Raunchy The Pirate
@Raunchy The Pirate
Posts made by Raunchy The Pirate
RE: Looking for recommendations for non-fiction ww2 books
I like the stories from individuals:
ROBINSON CRUSOE, USN tells the story of George Tweed, who is local and is buried at ‘Eagle Point National Cemetery’
The movie is “No Man Is An Island” from 1962.
Great true stories.
RE: Behind enemy lines, new book: true story
Now lives in Medford, OR. From Iowa initially.
When Army medic Harold Hayes climbed aboard the Army transport plane on Nov. 7, 1943, in Sicily, he anticipated landing in nearby Italy some two hours later.
They would make their way to the coast, where they met up with a British boat at midnight â€” 63 days after they had landed in Albania.
Instead, the four-member crew and its 26 passengers of Army nurses and medics would become lost in a massive storm encircling the heel of Italy, be forced to land near a remote lake in Nazi-held Albania, then dodge enemy troops for more than two harrowing months before being rescued.
He is the last of the 30 and this is a local story.
To me, this is another story that was never told or heard about, but did happen. To small for normal channels. This is similar to Charles Durning, who had a remarkable life but most had never heard of all that he had been through.
Behind enemy lines, new book: true story
Harold Hayes, 91, of Medford is the last surviving member of a 30-member group that dodged Nazi troops after their plane was forced to land in Albania in World War II. Their story will be told in a book scheduled for release on May 7.
One of the last from "The Great Escape" dies aged 92
One of the last survivors of the Great Escape ‘who was spared from the firing squad by Hitler’ dies, aged 92
Les Brodrick was shot down in France aged 22 and sent to Stalag Luft III
Joined 75 others in escape attempt but was captured and returned to camp
His death leaves only two survivors from the Great Escape, Dick Churchill and Paul Royle.
RE: Your WWII Movie
I posted this story Nov 29th.
I mentioned that this would be a perfect story for Steven S. or done in a Tarantino style.
I wish I had already bought the movie rights. If this is ever made into a movie, I would settle for a spot with the directors/producers at the world premier.
RE: RIP Charles Durning
In his own words" I can’t count how many of my friends are in the cemetery at Normandy, the heroes are still there, the real heroes.
[about arriving at Omaha Beach on D-Day] It’s hard to describe what we all went through that day, but those of us who were there will understand. We were frightened all the time. My sergeant said ‘are you scared, son?’ and I said ‘yes, I am’, and he said ‘that’s good, it’s good to be scared’, he said ‘we all are’. This guy in the boat, he turned to me and he threw up all over me, and I got seasick. He was scared. You’re not thinking about anything, you’re just thinking about you hope that shell that just went off isn’t going to hit this boat. Even the guys who had seen a lot of action before, and this was my first time, they were just as ashen as I was, and I was frightened to death. I was the second man off my barge and the first and third men got killed. First guy the ramp went down, the guy fell and I tried to leap over him and I stumbled and we both slipped into the water. We were supposed to be able to walk into shore but they didn’t bring us far enough. And I was in 60 feet of water with a 60 pound pack on, so I let it all go.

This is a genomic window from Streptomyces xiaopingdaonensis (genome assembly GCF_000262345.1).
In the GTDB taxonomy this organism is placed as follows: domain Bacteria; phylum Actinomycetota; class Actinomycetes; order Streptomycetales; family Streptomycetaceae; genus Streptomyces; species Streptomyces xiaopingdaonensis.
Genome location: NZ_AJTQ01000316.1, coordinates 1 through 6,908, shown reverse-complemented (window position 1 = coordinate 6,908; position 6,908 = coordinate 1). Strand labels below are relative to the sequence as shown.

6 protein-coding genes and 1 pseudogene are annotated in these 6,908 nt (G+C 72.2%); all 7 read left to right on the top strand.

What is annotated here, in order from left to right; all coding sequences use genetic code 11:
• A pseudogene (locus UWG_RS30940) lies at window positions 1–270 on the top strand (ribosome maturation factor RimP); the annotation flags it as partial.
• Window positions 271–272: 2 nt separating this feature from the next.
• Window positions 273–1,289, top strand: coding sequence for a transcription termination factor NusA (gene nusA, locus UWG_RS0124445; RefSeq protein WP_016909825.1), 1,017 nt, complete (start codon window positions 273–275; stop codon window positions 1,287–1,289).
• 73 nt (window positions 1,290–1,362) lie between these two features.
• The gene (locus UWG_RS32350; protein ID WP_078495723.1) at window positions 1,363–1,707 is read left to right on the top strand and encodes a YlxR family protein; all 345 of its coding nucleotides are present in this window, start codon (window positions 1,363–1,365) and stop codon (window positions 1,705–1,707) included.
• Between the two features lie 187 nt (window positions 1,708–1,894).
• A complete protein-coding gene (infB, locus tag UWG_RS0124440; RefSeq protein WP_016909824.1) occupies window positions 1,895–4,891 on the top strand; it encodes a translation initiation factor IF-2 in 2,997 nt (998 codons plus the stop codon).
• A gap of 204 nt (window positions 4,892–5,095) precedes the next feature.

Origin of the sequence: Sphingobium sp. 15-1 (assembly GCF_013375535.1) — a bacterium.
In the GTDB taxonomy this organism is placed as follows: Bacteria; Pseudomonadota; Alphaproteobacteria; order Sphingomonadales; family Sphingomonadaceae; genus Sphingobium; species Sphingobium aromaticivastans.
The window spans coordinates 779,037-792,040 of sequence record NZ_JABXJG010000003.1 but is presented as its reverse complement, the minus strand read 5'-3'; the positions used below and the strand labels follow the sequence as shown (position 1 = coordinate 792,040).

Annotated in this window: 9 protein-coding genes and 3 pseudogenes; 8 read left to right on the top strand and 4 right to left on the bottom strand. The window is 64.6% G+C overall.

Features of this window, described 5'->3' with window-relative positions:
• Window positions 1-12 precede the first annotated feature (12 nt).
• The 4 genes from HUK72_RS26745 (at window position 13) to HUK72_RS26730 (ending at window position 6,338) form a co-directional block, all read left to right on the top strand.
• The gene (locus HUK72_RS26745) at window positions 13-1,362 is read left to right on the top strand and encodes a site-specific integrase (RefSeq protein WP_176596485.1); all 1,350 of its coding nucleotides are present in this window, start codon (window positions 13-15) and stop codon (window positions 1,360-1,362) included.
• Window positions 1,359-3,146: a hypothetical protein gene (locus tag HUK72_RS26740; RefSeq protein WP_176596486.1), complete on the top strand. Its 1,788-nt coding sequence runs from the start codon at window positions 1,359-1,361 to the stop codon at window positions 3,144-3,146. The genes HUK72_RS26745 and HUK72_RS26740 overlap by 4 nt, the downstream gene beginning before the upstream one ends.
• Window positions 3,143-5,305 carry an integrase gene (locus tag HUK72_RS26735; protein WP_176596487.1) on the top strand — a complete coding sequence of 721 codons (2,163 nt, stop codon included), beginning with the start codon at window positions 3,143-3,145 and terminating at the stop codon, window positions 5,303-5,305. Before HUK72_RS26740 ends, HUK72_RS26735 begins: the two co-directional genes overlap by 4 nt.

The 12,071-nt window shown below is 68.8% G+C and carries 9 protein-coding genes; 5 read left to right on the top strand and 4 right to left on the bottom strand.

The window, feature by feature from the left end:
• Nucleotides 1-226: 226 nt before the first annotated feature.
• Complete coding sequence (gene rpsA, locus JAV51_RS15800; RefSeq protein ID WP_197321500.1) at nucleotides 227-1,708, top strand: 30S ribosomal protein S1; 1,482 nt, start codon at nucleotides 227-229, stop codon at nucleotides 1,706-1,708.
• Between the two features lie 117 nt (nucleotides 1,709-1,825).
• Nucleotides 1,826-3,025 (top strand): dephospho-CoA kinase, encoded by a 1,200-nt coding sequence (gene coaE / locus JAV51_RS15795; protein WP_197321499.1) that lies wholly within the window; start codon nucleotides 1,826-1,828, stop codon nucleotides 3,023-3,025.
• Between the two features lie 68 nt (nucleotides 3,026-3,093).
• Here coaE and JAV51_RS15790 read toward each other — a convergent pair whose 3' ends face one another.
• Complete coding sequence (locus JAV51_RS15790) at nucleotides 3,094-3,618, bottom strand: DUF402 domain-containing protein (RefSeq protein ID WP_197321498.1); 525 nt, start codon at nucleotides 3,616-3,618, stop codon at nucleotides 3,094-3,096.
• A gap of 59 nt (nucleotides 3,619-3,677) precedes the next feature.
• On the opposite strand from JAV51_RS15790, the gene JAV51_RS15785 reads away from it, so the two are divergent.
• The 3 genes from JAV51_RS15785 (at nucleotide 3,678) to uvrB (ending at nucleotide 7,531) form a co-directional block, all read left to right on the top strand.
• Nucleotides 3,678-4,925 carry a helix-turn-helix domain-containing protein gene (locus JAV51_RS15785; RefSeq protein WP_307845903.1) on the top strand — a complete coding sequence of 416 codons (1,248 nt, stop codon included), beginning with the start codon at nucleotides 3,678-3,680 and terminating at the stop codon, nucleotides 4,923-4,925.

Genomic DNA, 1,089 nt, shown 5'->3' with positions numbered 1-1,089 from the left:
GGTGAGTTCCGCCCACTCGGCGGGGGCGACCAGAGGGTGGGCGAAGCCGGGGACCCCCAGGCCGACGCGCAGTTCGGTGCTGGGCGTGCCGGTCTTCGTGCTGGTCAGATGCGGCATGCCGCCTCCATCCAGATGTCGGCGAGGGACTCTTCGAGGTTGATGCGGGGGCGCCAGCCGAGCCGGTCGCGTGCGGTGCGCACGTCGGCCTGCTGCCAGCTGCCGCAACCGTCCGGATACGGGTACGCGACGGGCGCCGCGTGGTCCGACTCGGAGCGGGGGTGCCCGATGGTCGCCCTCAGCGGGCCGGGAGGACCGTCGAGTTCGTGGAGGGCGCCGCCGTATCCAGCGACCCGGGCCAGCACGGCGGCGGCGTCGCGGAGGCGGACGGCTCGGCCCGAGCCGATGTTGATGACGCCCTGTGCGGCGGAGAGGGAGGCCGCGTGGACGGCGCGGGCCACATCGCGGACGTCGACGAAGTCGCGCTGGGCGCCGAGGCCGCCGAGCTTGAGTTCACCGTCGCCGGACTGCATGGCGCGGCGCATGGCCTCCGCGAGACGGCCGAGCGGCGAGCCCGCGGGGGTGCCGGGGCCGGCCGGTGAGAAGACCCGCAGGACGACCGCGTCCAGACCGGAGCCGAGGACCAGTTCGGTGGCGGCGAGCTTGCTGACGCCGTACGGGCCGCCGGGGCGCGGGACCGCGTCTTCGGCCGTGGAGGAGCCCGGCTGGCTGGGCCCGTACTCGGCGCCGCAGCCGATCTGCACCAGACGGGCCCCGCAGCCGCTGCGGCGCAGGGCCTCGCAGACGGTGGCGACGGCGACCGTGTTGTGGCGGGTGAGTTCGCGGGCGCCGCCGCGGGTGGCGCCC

[on reaching Omaha Beach after falling in the water] I came up and I didn’t have a helmet, a rifle, nothing. I hit the beach, the guys pulled me in who were already there, I’d lost everything; but they said ‘you’ll find plenty of them on the beach, rifles, helmets, that belong to nobody’. Nobody knew where we were supposed to go, there was nobody in charge, you were on your own. All around me people were being shot at, I saw bodies all over the place; but you didn’t know if they were alive or dead, they were just lying there.
[about D-Day] We got behind this tank to protect ourselves; we’re holding our own when they called us over to them. I asked the sergeant ‘you want me to go first or you go first?’ He said ‘you go first, I’ll be right behind you’. I heard an explosion, and I turned around, and his torso was here, and his body was over there
Was one of a few survivors to the infamous massacre of American POWs by German SS troops at Malmedy, Belgium, during World War II. The surrendering engineering battalion, captured behind enemy lines when the main American forces retreated, were gathered together and brought to a large field. As the German guards backed away from the prisoners, machine guns that were hidden in trucks opened fire on them. Approximately 88 US soldiers died, a good number of them by a single shot at close range through the head, indicating that those who survived the initial volley were subsequently executed. Only about 20 of the group of approximately 100 managed to escape the massacre and make their way to American lines. The incident was re-created in Battle of the Bulge (1965) starring Henry Fonda